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ORIGINAL ARTICLE
Year : 2016  |  Volume : 9  |  Issue : 5  |  Page : 316-320

Clinicomicrobiological profile of the Indian elderly with sepsis


Department of Internal Medicine, Institute of Medical Sciences, Banaras Hindu University, Varanasi, Uttar Pradesh, India

Correspondence Address:
Arvind Kumar Anand
Room No. 46, New Doctors Hostel, Banaras Hindu University, Varanasi - 221 005, Uttar Pradesh
India
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Source of Support: None, Conflict of Interest: None


DOI: 10.4103/1755-6783.188525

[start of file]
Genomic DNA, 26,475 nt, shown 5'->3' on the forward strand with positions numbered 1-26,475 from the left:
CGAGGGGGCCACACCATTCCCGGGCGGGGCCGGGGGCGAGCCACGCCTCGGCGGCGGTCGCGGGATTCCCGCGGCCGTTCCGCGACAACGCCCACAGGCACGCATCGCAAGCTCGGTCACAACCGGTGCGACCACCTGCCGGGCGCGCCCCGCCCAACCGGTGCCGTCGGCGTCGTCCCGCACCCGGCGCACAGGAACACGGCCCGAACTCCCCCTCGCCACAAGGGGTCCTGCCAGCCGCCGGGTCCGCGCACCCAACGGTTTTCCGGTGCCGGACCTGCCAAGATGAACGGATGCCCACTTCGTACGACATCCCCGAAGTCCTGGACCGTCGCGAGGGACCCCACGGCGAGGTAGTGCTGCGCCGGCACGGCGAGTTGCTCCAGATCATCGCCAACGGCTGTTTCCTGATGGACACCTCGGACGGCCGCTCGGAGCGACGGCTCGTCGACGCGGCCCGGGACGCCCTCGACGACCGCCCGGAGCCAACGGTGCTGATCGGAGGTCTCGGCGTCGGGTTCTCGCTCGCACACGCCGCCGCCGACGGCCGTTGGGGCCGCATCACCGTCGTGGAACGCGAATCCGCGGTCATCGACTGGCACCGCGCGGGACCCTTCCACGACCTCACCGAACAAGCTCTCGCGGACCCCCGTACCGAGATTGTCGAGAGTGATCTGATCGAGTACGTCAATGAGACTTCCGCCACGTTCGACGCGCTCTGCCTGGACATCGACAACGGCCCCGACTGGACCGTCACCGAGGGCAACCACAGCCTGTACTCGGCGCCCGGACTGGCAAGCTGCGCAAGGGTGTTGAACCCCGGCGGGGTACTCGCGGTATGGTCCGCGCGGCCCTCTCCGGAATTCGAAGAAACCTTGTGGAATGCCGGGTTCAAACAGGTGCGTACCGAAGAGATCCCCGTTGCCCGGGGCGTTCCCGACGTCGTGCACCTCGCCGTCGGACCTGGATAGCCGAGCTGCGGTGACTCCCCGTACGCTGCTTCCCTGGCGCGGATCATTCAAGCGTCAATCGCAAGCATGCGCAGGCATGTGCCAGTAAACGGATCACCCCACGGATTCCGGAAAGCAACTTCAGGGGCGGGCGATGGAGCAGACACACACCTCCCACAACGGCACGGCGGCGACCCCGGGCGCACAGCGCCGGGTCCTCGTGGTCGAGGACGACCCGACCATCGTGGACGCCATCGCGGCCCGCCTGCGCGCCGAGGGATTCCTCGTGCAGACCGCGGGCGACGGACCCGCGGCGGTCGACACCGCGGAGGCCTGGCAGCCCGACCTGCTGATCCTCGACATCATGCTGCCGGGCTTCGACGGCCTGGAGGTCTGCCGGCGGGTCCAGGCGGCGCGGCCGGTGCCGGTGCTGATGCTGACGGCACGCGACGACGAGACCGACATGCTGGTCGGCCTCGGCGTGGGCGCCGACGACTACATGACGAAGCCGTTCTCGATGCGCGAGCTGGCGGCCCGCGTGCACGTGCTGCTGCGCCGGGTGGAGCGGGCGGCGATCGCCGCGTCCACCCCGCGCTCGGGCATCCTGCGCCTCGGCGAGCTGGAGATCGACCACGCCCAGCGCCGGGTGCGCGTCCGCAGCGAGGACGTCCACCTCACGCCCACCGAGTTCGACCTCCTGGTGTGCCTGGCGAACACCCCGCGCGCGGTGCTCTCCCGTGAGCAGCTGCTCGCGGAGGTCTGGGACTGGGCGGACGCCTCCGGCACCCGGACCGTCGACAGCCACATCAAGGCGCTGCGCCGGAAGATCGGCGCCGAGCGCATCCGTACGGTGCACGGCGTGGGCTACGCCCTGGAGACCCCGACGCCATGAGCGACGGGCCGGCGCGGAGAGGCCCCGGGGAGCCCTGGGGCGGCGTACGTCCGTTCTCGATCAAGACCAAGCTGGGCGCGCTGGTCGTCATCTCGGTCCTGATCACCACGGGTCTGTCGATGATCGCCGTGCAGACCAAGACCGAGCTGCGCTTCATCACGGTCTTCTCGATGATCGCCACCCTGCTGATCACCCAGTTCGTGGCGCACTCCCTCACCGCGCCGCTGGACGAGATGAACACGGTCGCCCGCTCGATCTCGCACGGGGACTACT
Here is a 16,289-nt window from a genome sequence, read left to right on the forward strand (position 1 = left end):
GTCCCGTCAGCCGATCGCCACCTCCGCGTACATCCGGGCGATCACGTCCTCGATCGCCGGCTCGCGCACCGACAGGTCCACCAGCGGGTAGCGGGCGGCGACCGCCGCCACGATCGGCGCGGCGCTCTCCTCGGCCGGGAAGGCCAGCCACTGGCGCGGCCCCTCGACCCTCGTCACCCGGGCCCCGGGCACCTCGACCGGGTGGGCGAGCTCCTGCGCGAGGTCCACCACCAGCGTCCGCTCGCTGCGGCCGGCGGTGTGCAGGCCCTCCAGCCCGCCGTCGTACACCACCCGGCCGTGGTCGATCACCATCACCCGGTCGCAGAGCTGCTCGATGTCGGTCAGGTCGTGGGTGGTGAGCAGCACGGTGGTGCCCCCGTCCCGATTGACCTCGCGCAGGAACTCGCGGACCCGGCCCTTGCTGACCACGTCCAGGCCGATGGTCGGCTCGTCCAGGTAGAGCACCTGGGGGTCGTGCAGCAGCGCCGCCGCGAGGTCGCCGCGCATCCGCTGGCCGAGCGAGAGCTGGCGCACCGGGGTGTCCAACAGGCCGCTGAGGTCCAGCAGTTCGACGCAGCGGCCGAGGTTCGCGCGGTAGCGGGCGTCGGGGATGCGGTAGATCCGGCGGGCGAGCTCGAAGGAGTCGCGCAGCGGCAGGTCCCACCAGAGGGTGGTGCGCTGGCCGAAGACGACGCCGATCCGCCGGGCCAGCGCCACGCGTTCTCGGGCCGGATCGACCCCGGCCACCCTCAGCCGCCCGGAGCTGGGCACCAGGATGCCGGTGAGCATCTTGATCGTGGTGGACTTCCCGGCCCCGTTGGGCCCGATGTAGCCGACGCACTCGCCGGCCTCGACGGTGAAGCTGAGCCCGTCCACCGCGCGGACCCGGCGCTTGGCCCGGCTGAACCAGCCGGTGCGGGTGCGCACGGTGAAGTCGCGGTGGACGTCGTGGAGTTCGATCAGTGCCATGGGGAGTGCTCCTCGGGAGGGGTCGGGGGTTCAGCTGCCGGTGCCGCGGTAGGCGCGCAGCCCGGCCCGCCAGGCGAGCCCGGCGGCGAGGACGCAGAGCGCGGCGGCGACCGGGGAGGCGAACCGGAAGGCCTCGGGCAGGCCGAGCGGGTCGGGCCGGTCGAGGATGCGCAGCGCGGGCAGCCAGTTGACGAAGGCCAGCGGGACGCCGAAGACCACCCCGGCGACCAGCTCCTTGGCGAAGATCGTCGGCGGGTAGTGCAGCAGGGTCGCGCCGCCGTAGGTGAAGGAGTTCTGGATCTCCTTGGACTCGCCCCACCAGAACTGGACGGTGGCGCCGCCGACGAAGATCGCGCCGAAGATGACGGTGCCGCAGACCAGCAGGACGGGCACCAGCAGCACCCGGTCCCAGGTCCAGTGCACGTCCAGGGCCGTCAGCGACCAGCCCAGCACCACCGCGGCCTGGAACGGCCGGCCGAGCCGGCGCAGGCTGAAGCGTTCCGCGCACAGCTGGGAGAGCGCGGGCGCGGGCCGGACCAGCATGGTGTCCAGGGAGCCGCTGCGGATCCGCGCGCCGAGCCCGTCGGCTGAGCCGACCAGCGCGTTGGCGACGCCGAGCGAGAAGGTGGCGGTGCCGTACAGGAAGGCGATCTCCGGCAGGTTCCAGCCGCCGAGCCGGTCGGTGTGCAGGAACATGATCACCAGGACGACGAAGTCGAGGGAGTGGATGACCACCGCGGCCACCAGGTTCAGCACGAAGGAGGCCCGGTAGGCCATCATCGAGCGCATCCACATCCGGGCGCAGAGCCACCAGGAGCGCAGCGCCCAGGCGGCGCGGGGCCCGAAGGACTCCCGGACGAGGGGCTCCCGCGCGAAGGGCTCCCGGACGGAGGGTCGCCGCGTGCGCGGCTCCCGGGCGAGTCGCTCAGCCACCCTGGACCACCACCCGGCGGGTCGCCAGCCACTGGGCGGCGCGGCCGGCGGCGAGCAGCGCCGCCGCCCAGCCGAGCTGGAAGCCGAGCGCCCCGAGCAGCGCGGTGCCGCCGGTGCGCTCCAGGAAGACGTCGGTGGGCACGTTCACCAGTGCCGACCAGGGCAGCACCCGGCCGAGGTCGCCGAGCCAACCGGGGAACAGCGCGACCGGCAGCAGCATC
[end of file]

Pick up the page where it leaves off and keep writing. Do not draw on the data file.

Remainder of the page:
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The study included 400 elderly patients (≥60 years of age) with clinically suspected sepsis. The maximum number of patients was in the age group of 60-69. Diabetes was the most prevalent comorbid condition. The most common site of infection was the urinary tract followed by the lungs atypical manifestations were quite prevalent with delirium being present in majority of patients. The most common organism isolated was Staphylococcus aureus followed by Escherichia coli. Introduction: Sepsis is one of the leading causes of morbidity and mortality in the elderly; despite great progress in antimicrobial treatment and intensive care medicine, the incidence of sepsis remains high while severe sepsis still has high mortality. Materials and Methods: The study included 400 consecutive elderly patients (≥60 years of age) with clinically suspected sepsis. Sepsis definition was based on the presence of infection and two or more of the systemic inflammatory response syndrome (SIRS) criteria. Blood and other site cultures were obtained on admission and during hospitalization when needed. Result: The total number of elderly patients with suspected septicemia who were enrolled in the study was 400. The maximum number of patients (68%) were in the age group of 60-69 years, whereas 32 patients (8%) were in the age group of >80 years. The age of the study population ranges from 60 years to a maximum of 95 years. The mean age of our study population was 67.52 ± 6.65 years with a male: female ratio of 1.68. The prevalence of SIRS criterion in the study population shows that tachycardia (89%) was the most common criteria followed by fever (84%) and leukocytosis (82.5%). All the four SIRS criteria were present in 42% of the patients, three in 37.5% of the patients and only two in 20.5% of the patients. The most common site of infection was the urinary tract (30.5%) followed by the lungs (21.25%) and skin infection (14%). Atypical manifestations were quite prevalent in the study population with delirium being the most common presentation. Conclusion: The present study was undertaken to study the clinicomicrobiological profile in Indian elderly patients presenting with sepsis. The mean age of the study population was 67.52 ± 6.65 years. Out of 400 cases, there were 115 (28.75%) blood culture positive cases. Gram-negative organisms (51.7%) were more commonly grown than gram-positive ones (48.30%). The most common organism isolated was Staphylococcus aureus (49 patients) followed by E. coli (36 patients). Diabetes was the most prevalent comorbid condition in our study population that was present in 28% of the population followed by BPH (17.75%) and hypertension (16%). Delirium was present in 112 (28%) patients not having CNS infection. In our study, 324 patients improved, whereas 76 died and the mortality was positively correlated with the stage of sepsis and it was statistically significant (P = 0.032).


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